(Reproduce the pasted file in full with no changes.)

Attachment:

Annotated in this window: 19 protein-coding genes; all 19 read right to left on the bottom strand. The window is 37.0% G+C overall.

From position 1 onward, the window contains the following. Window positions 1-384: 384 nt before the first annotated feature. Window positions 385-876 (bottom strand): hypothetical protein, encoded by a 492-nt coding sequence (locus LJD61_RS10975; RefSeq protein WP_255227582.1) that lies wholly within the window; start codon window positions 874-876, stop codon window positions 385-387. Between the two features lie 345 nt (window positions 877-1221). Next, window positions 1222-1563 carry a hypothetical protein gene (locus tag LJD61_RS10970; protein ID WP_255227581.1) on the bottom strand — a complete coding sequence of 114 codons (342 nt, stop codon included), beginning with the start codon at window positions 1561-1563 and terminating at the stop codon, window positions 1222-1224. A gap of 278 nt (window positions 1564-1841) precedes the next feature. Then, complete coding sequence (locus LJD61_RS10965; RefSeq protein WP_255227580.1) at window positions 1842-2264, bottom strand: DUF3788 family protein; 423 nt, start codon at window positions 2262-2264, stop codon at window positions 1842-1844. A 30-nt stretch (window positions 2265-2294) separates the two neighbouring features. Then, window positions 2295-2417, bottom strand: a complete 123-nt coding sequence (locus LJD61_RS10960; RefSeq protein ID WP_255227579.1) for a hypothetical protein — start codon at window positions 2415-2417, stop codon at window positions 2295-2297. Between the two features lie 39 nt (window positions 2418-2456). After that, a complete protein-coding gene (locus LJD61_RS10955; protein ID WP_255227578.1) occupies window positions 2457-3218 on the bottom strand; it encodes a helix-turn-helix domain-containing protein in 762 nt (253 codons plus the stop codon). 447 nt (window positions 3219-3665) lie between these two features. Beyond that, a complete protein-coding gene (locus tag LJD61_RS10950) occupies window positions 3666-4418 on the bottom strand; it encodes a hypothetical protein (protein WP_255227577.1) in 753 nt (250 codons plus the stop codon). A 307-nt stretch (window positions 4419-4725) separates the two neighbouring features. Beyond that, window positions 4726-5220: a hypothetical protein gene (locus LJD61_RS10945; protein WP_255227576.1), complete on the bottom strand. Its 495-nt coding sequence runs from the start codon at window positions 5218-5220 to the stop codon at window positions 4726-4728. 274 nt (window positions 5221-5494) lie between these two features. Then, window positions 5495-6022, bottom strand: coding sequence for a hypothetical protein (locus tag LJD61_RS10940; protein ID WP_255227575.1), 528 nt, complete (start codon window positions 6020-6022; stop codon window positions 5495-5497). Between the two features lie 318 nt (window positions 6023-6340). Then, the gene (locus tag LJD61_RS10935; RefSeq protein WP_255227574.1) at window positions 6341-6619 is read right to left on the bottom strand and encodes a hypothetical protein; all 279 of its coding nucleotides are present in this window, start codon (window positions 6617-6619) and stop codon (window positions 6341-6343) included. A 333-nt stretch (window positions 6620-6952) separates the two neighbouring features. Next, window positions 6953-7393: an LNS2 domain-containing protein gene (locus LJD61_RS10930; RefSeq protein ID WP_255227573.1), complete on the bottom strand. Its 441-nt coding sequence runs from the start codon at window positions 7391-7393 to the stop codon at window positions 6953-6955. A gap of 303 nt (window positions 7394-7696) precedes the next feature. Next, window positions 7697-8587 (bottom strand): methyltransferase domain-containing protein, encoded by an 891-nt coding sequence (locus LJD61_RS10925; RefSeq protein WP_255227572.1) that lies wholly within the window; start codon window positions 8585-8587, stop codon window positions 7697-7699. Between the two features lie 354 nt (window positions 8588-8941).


Annotated in this window: 19 protein-coding genes; all 19 read right to left on the bottom strand. The window is 37.0% G+C overall.

From position 1 onward, the window contains the following. Window positions 1-384: 384 nt before the first annotated feature. Window positions 385-876 (bottom strand): hypothetical protein, encoded by a 492-nt coding sequence (locus LJD61_RS10975; RefSeq protein WP_255227582.1) that lies wholly within the window; start codon window positions 874-876, stop codon window positions 385-387. Between the two features lie 345 nt (window positions 877-1221). Next, window positions 1222-1563 carry a hypothetical protein gene (locus tag LJD61_RS10970; protein ID WP_255227581.1) on the bottom strand — a complete coding sequence of 114 codons (342 nt, stop codon included), beginning with the start codon at window positions 1561-1563 and terminating at the stop codon, window positions 1222-1224. A gap of 278 nt (window positions 1564-1841) precedes the next feature. Then, complete coding sequence (locus LJD61_RS10965; RefSeq protein WP_255227580.1) at window positions 1842-2264, bottom strand: DUF3788 family protein; 423 nt, start codon at window positions 2262-2264, stop codon at window positions 1842-1844. A 30-nt stretch (window positions 2265-2294) separates the two neighbouring features. Then, window positions 2295-2417, bottom strand: a complete 123-nt coding sequence (locus LJD61_RS10960; RefSeq protein ID WP_255227579.1) for a hypothetical protein — start codon at window positions 2415-2417, stop codon at window positions 2295-2297. Between the two features lie 39 nt (window positions 2418-2456). After that, a complete protein-coding gene (locus LJD61_RS10955; protein ID WP_255227578.1) occupies window positions 2457-3218 on the bottom strand; it encodes a helix-turn-helix domain-containing protein in 762 nt (253 codons plus the stop codon). 447 nt (window positions 3219-3665) lie between these two features. Beyond that, a complete protein-coding gene (locus tag LJD61_RS10950) occupies window positions 3666-4418 on the bottom strand; it encodes a hypothetical protein (protein WP_255227577.1) in 753 nt (250 codons plus the stop codon). A 307-nt stretch (window positions 4419-4725) separates the two neighbouring features. Beyond that, window positions 4726-5220: a hypothetical protein gene (locus LJD61_RS10945; protein WP_255227576.1), complete on the bottom strand. Its 495-nt coding sequence runs from the start codon at window positions 5218-5220 to the stop codon at window positions 4726-4728. 274 nt (window positions 5221-5494) lie between these two features. Then, window positions 5495-6022, bottom strand: coding sequence for a hypothetical protein (locus tag LJD61_RS10940; protein ID WP_255227575.1), 528 nt, complete (start codon window positions 6020-6022; stop codon window positions 5495-5497). Between the two features lie 318 nt (window positions 6023-6340). Then, the gene (locus tag LJD61_RS10935; RefSeq protein WP_255227574.1) at window positions 6341-6619 is read right to left on the bottom strand and encodes a hypothetical protein; all 279 of its coding nucleotides are present in this window, start codon (window positions 6617-6619) and stop codon (window positions 6341-6343) included. A 333-nt stretch (window positions 6620-6952) separates the two neighbouring features. Next, window positions 6953-7393: an LNS2 domain-containing protein gene (locus LJD61_RS10930; RefSeq protein ID WP_255227573.1), complete on the bottom strand. Its 441-nt coding sequence runs from the start codon at window positions 7391-7393 to the stop codon at window positions 6953-6955. A gap of 303 nt (window positions 7394-7696) precedes the next feature. Next, window positions 7697-8587 (bottom strand): methyltransferase domain-containing protein, encoded by an 891-nt coding sequence (locus LJD61_RS10925; RefSeq protein WP_255227572.1) that lies wholly within the window; start codon window positions 8585-8587, stop codon window positions 7697-7699. Between the two features lie 354 nt (window positions 8588-8941).